"This faithful obedience of the Messiah, culminating in his death 'for sins, in accordance with the scriptures' as in one of Paul's summaries of the gospel (1 Corinthians 15.3), is regularly understood in terms of the Messiah, precisely because he represents his people, now appropriately standing in for them, taking upon himself the death which they deserved, so that they might not suffer themselves" (p. 84, emphasis his).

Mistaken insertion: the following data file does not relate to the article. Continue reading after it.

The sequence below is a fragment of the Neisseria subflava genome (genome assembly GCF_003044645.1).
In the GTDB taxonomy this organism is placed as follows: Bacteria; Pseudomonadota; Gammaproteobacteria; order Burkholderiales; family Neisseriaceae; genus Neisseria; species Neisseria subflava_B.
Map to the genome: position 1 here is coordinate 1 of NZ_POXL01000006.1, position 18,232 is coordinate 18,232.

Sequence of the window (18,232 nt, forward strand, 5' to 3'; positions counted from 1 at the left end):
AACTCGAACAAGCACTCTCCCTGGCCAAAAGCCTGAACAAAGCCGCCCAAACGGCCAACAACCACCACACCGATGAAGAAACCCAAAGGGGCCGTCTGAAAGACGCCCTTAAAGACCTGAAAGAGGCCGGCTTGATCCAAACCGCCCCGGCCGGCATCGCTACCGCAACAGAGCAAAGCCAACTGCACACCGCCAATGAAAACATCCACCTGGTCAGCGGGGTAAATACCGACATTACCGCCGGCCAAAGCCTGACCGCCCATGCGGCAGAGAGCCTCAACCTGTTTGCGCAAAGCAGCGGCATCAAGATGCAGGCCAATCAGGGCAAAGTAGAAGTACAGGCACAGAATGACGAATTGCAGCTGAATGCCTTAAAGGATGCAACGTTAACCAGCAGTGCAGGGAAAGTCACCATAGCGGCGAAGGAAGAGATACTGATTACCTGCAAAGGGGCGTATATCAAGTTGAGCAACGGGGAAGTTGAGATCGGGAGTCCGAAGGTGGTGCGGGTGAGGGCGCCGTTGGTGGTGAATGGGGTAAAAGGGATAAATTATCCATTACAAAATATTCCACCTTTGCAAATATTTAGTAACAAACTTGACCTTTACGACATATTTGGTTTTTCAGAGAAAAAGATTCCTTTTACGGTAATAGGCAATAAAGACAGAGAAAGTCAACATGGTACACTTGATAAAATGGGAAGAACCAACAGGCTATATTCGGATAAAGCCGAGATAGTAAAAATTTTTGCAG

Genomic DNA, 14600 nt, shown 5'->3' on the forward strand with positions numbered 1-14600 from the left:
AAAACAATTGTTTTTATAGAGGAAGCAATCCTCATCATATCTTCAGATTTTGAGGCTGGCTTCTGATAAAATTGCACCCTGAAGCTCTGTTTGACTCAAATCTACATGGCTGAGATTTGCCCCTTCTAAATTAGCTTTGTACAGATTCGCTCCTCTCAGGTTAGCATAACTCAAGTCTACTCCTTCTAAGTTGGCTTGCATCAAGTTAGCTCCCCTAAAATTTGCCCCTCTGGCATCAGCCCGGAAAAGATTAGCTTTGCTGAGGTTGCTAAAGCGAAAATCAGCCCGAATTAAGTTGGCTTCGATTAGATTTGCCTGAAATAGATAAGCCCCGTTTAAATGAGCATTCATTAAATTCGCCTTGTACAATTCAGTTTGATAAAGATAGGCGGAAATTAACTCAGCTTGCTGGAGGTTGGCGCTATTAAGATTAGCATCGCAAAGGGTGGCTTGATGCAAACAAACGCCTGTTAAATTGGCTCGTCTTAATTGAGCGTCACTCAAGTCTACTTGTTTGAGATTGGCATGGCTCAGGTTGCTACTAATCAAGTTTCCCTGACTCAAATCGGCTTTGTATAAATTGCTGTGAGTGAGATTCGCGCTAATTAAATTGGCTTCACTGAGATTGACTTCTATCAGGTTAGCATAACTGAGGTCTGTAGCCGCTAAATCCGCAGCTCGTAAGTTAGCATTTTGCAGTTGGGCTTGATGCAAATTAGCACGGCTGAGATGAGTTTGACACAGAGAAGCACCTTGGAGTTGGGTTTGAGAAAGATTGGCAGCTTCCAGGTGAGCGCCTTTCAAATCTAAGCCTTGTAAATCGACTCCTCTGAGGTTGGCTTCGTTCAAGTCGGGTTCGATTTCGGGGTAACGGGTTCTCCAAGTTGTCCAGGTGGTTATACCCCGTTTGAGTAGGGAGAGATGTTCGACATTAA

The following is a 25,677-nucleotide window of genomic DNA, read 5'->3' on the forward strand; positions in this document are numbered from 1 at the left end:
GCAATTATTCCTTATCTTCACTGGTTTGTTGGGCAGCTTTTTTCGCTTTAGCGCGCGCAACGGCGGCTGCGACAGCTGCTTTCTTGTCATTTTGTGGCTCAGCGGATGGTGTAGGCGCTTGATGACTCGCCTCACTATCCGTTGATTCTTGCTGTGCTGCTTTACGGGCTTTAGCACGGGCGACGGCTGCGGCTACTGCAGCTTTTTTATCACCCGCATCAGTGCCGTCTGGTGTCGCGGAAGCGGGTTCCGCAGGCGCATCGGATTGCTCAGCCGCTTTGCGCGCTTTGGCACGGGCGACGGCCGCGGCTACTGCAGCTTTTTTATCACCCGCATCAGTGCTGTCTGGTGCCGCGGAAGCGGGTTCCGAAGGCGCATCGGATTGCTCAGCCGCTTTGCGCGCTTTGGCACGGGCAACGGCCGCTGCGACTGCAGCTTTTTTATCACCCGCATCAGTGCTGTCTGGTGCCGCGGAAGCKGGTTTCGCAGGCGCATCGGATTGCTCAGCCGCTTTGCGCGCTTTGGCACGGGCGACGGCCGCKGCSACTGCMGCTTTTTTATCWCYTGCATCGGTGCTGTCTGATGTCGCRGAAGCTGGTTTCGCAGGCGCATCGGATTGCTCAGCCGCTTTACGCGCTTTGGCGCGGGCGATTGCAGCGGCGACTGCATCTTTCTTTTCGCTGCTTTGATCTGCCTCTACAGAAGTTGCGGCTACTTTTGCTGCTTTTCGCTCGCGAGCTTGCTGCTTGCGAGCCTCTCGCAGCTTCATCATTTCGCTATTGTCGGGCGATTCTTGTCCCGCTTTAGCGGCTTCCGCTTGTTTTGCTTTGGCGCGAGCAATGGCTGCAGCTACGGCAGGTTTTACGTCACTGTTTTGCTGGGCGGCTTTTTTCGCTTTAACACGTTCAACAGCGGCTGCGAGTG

Wright is gloriously right here, but there is a catch. If I were speaking to Wright in Greek, and I were to undertake the task of repeating his thought back to him in my own words, one of the words I would use with abandon would be logidzomai. I would do the same thing in summarizing Paul. The reason I would do so is that these few sentences are saturated in imputation realities, and I don't know any way of making sense of them apart from talking about imputation. What is meant by represent? How does that work? How can one person stand in for others? Why is that allowed? On what basis? How can the death that one deserves be assigned to another without gross injustice? There is no way to answer these questions in Greek without using that great Pauline covenantal word for reckon, consider, impute.My Comments: